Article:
GCT false-positive status was associated with preterm birth (adjusted odds ratio [AOR] 2.1; 95% CI, 1.2-3.7) and postpartum hemorrhage (AOR 1.7; 95% CI, 1.0-2.7). GDM was associated with labor induction (AOR 5.0; 95% CI, 3.3-7.5), cesarean delivery (AOR 2.2; 95% CI, 1.6-3.2), postpartum hemorrhage (AOR 2.1; 95% CI, 1.2-3.7), and neonatal macrosomia (AOR 2.5; 95% CI, 1.0-6.0).

    CONCLUSION:
    GCT false-positive women had an increased likelihood of an adverse pregnancy outcome. The role and threshold of the GCT needs re-evaluation.
  8. Vani S, Lau SY, Lim BK, Omar SZ, Tan PC
    Int J Gynaecol Obstet, 2009 Jan;104(1):28-31.
    PMID: 18922525 DOI: 10.1016/j.ijgo.2008.08.014
    To evaluate the success of external cephalic version (ECV) using an adjusted bolus dose of intravenous salbutamol compared with no tocolysis.
  9. Wong LP
    Int J Gynaecol Obstet, 2008 Nov;103(2):131-5.
    PMID: 18768178 DOI: 10.1016/j.ijgo.2008.07.005
    To investigate the acceptability of the HPV vaccine among a multiethnic sample of young women in Malaysia.
  10. Lim SS, Sockalingam JK, Tan PC
    Int J Gynaecol Obstet, 2008 May;101(2):178-83.
    PMID: 18164303 DOI: 10.1016/j.ijgo.2007.10.020
    To compare goserelin and leuprolide given before hysterectomy for symptomatic large fibroid uteri.
  11. Graham WJ, Hussein J
    Int J Gynaecol Obstet, 2006 Sep;94(3):234-42.
    PMID: 16836998
    This paper aims to highlight the importance of aspiring to achieve universal reporting of maternal deaths as a part of taking responsibility for these avoidable tragedies. The paper first discusses the reasons for reporting maternal deaths, distinguishing between individual case notification and aggregate statistics. This is followed by a summary of the status of reporting at national and international levels, as well as major barriers and facilitators to this process. A new framework is then proposed - the REPORT framework, designed to highlight six factors essential to universal reporting. Malaysia is used to illustrate the relevance of these factors. Finally, the paper makes a Call to Action by FIGO to promote REPORT and to encourage health professionals to play their part in improving the quality of reporting on all maternal deaths - not just those directly in their care.
  12. Paxton A, Maine D, Freedman L, Fry D, Lobis S
    Int J Gynaecol Obstet, 2005 Feb;88(2):181-93.
    PMID: 15694106
    We searched for evidence for the effectiveness of emergency obstetric care (EmOC) interventions in reducing maternal mortality primarily in developing countries.
  13. Nor Azlin MI, Haliza H, Mahdy ZA, Anson I, Fahya MN, Jamil MA
    Int J Gynaecol Obstet, 2005 Jan;88(1):5-8.
    PMID: 15617697
    To study the effect of ritodrine tocolysis on the success of external cephalic version (ECV) and to assess the role of ECV in breech presentation at our centre.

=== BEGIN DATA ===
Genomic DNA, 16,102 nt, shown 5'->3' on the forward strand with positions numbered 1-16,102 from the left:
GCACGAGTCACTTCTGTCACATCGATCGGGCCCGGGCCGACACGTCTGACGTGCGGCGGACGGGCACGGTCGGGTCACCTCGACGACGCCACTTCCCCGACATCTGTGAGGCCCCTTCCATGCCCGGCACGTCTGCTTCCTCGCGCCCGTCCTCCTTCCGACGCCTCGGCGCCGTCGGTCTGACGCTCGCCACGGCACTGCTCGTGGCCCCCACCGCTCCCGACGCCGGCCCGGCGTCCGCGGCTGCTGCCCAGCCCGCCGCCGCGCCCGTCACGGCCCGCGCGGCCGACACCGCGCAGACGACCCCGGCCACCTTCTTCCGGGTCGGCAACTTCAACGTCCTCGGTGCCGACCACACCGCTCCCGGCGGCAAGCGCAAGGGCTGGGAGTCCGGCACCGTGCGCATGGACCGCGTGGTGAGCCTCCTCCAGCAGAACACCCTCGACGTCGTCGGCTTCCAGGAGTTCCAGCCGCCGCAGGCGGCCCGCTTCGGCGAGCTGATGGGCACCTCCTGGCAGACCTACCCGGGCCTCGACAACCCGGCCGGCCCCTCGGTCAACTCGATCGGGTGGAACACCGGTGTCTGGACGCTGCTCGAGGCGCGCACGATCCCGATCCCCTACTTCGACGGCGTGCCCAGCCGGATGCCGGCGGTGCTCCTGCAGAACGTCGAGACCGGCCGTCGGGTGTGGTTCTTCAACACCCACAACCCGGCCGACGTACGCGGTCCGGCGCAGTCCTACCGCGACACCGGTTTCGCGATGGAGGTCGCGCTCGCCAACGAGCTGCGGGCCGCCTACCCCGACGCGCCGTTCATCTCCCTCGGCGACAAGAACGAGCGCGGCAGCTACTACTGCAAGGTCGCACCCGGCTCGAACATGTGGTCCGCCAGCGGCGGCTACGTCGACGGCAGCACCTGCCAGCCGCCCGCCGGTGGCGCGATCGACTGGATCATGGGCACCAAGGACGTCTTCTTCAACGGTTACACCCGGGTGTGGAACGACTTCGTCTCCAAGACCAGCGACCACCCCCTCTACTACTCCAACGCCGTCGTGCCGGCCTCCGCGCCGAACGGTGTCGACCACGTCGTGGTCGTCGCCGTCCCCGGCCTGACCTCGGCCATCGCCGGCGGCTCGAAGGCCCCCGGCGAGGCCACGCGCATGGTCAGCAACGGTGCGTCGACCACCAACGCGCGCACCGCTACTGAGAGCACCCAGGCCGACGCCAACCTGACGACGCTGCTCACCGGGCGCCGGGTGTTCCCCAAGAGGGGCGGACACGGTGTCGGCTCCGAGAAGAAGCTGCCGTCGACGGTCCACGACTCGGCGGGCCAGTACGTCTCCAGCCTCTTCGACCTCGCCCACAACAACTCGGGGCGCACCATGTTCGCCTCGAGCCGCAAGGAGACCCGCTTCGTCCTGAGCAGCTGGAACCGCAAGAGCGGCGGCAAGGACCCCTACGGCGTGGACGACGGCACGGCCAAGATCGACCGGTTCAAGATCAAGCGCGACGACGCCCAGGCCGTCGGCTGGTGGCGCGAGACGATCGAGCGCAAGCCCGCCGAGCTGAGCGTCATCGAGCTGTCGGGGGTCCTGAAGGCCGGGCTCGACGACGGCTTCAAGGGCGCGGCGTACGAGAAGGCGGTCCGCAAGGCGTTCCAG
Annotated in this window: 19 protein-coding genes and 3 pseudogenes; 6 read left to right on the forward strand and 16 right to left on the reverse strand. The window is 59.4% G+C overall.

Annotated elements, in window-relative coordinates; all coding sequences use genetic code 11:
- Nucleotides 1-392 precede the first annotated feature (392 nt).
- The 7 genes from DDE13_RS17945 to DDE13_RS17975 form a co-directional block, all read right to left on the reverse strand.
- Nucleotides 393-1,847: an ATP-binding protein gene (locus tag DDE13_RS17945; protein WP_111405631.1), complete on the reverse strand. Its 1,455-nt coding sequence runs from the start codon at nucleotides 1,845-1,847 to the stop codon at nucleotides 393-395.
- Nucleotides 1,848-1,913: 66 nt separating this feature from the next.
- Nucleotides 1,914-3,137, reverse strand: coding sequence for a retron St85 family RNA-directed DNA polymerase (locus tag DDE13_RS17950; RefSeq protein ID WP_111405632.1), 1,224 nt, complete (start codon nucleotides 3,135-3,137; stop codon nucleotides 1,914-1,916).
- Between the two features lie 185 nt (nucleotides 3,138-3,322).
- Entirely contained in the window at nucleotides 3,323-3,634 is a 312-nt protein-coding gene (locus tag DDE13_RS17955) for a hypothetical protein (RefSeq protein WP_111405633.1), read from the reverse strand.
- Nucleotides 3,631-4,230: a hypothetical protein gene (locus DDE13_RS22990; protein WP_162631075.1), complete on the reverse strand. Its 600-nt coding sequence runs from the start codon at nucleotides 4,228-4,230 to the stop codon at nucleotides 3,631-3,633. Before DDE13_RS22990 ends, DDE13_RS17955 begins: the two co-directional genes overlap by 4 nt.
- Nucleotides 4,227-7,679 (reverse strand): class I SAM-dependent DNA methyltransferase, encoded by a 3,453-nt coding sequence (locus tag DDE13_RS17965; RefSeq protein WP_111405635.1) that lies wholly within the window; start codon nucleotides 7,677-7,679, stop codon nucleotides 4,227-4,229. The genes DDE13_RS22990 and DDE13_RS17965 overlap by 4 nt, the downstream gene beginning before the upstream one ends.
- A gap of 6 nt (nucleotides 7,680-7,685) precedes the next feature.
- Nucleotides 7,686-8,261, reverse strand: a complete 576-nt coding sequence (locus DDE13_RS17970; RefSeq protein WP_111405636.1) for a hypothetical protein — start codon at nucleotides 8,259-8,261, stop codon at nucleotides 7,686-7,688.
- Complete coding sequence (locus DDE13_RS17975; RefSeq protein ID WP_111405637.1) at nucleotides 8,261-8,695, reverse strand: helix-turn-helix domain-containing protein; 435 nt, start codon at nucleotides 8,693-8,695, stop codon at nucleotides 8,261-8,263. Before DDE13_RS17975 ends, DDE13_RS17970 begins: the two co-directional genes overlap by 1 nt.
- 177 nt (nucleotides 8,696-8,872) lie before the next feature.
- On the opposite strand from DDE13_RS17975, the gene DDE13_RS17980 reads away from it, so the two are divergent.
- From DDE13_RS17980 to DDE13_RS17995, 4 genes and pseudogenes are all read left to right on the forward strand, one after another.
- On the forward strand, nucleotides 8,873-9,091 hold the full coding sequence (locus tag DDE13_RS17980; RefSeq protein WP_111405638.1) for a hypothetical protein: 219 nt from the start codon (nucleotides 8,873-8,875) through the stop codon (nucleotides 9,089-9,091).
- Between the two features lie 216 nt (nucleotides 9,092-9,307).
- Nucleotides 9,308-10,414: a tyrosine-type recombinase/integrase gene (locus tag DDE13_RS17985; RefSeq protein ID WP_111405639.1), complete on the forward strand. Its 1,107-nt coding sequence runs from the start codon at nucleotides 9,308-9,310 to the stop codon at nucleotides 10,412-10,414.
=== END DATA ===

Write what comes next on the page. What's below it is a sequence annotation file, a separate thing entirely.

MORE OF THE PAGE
14. Akseer N, Lawn JE, Keenan W, Konstantopoulos A, Cooper P, Ismail Z, et al.
    Int J Gynaecol Obstet, 2015 Oct;131 Suppl 1:S43-8.
    PMID: 26433505 DOI: 10.1016/j.ijgo.2015.03.017
    The end of the Millennium Development Goal (MDG) era was marked in 2015, and while maternal and child mortality have been halved, MGD 4 and MDG 5 are off-track at the global level. Reductions in neonatal death rates (age <1 month) lag behind those for post-neonates (age 1-59 months), and stillbirth rates (omitted from the MDGs) have been virtually unchanged. Hence, almost half of under-five deaths are newborns, yet about 80% of these are preventable using cost-effective interventions. The Every Newborn Action Plan has been endorsed by the World Health Assembly and ratified by many stakeholders and donors to reduce neonatal deaths and stillbirths to 10 per 1000 births by 2035. The plan provides an evidence-based framework for scaling up of essential interventions across the continuum of care with the potential to prevent the deaths of approximately three million newborns, mothers, and stillbirths every year. Two million stillbirths and newborns could be saved by care at birth and care of small and sick newborns, giving a triple return on investment at this key time. Commitment, investment, and intentional leadership from global and national stakeholders, including all healthcare professionals, can make these ambitious goals attainable.
  15. Shamsuddin K, Mahdy ZA, Siti Rafiaah I, Jamil MA, Rahimah MD
    Int J Gynaecol Obstet, 2001 Oct;75(1):27-32.
    PMID: 11597616 DOI: 10.1016/s0020-7292(01)00468-4
    OBJECTIVES: To assess the prevalence and association of frequently used screening risk factors for gestational diabetes mellitus (GDM) and to compare the validity and cost of universal screening with risk factor screening.

    METHOD: A cross-sectional survey of 768 pregnant women at > or = 24 weeks' gestation who were attending the antenatal clinic at the Hospital Universiti Kebangsaan Malaysia (HUKM) was made. Risk factors were determined using a questionnaire. An abnormal oral glucose tolerance test was defined as a 2-h post-prandial blood sugar level of > or = 7.8 mmol/l.

    RESULTS: A total of 191 pregnant mothers (24.9%) had GDM. The most commonly identified screening factors were positive family history of diabetes mellitus (31.4%), history of spontaneous abortion (17.8%), vaginal discharge and pruritus vulvae in current pregnancy (16.0%), and maternal age greater than 35 years (14.7%). Five hundred and thirteen mothers (66.8%) had at least one risk factor. All screening risk factors, except past history of diabetes mellitus in previous pregnancy and maternal age, were not significantly associated with abnormal glucose tolerance (GT). Risk factor screening gave a sensitivity of 72.2% and a specificity of 35.0%. Universal screening would cost RM 12.06 while traditional risk factor screening would cost RM 11.15 per identified case and will have missed 53 of the 191 cases.

    CONCLUSIONS: Risk factor screening scored poorly in predicting GDM. Cost analysis of universal compared with traditional risk factor screening showed a negligible difference. Thus universal screening appears to be the most reliable method of diagnosing GDM.